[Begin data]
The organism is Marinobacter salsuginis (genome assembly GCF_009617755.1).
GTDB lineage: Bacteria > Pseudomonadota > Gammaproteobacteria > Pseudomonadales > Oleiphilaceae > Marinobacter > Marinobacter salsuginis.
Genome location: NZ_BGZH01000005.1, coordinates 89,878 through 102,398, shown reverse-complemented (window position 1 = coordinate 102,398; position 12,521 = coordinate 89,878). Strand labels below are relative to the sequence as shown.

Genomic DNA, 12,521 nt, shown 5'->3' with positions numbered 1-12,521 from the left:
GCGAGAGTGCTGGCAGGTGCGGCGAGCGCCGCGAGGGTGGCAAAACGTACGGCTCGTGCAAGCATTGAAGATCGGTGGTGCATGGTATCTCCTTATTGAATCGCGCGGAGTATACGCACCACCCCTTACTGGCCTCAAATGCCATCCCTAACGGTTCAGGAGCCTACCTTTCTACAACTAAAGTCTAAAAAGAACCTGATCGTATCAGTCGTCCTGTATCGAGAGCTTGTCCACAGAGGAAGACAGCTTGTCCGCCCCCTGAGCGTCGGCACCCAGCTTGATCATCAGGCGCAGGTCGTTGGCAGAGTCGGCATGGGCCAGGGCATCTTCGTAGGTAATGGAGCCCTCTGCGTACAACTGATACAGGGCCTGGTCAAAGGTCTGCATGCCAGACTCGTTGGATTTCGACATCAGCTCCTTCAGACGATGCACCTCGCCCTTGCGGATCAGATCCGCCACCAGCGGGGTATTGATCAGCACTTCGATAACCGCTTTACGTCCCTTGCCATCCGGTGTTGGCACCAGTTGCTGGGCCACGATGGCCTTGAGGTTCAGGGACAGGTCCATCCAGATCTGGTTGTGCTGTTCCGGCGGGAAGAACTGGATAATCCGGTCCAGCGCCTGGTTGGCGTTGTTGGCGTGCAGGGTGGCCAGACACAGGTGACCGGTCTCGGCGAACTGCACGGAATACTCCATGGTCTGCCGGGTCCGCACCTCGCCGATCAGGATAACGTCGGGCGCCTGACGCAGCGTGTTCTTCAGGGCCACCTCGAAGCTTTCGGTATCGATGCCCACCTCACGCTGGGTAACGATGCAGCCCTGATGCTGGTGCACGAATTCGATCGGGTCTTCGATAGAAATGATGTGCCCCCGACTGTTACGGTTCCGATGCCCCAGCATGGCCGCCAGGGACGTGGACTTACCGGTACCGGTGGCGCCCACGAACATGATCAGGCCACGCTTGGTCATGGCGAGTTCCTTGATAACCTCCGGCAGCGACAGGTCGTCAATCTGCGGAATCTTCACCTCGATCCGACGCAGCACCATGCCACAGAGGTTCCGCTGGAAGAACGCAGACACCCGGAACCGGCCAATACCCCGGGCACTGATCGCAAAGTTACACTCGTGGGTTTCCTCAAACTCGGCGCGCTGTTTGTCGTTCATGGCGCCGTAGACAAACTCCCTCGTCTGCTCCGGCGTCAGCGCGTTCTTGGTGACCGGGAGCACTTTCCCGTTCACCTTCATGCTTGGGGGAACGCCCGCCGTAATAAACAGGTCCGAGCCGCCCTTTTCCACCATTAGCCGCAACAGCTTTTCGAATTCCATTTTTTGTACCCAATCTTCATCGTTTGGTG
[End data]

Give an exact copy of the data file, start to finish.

The organism is Marinobacter salsuginis (genome assembly GCF_009617755.1).
GTDB lineage: Bacteria > Pseudomonadota > Gammaproteobacteria > Pseudomonadales > Oleiphilaceae > Marinobacter > Marinobacter salsuginis.
Genome location: NZ_BGZH01000005.1, coordinates 89,878 through 102,398, shown reverse-complemented (window position 1 = coordinate 102,398; position 12,521 = coordinate 89,878). Strand labels below are relative to the sequence as shown.

Genomic DNA, 12,521 nt, shown 5'->3' with positions numbered 1-12,521 from the left:
GCGAGAGTGCTGGCAGGTGCGGCGAGCGCCGCGAGGGTGGCAAAACGTACGGCTCGTGCAAGCATTGAAGATCGGTGGTGCATGGTATCTCCTTATTGAATCGCGCGGAGTATACGCACCACCCCTTACTGGCCTCAAATGCCATCCCTAACGGTTCAGGAGCCTACCTTTCTACAACTAAAGTCTAAAAAGAACCTGATCGTATCAGTCGTCCTGTATCGAGAGCTTGTCCACAGAGGAAGACAGCTTGTCCGCCCCCTGAGCGTCGGCACCCAGCTTGATCATCAGGCGCAGGTCGTTGGCAGAGTCGGCATGGGCCAGGGCATCTTCGTAGGTAATGGAGCCCTCTGCGTACAACTGATACAGGGCCTGGTCAAAGGTCTGCATGCCAGACTCGTTGGATTTCGACATCAGCTCCTTCAGACGATGCACCTCGCCCTTGCGGATCAGATCCGCCACCAGCGGGGTATTGATCAGCACTTCGATAACCGCTTTACGTCCCTTGCCATCCGGTGTTGGCACCAGTTGCTGGGCCACGATGGCCTTGAGGTTCAGGGACAGGTCCATCCAGATCTGGTTGTGCTGTTCCGGCGGGAAGAACTGGATAATCCGGTCCAGCGCCTGGTTGGCGTTGTTGGCGTGCAGGGTGGCCAGACACAGGTGACCGGTCTCGGCGAACTGCACGGAATACTCCATGGTCTGCCGGGTCCGCACCTCGCCGATCAGGATAACGTCGGGCGCCTGACGCAGCGTGTTCTTCAGGGCCACCTCGAAGCTTTCGGTATCGATGCCCACCTCACGCTGGGTAACGATGCAGCCCTGATGCTGGTGCACGAATTCGATCGGGTCTTCGATAGAAATGATGTGCCCCCGACTGTTACGGTTCCGATGCCCCAGCATGGCCGCCAGGGACGTGGACTTACCGGTACCGGTGGCGCCCACGAACATGATCAGGCCACGCTTGGTCATGGCGAGTTCCTTGATAACCTCCGGCAGCGACAGGTCGTCAATCTGCGGAATCTTCACCTCGATCCGACGCAGCACCATGCCACAGAGGTTCCGCTGGAAGAACGCAGACACCCGGAACCGGCCAATACCCCGGGCACTGATCGCAAAGTTACACTCGTGGGTTTCCTCAAACTCGGCGCGCTGTTTGTCGTTCATGGCGCCGTAGACAAACTCCCTCGTCTGCTCCGGCGTCAGCGCGTTCTTGGTGACCGGGAGCACTTTCCCGTTCACCTTCATGCTTGGGGGAACGCCCGCCGTAATAAACAGGTCCGAGCCGCCCTTTTCCACCATTAGCCGCAACAGCTTTTCGAATTCCATTTTTTGTACCCAATCTTCATCGTTTGGTG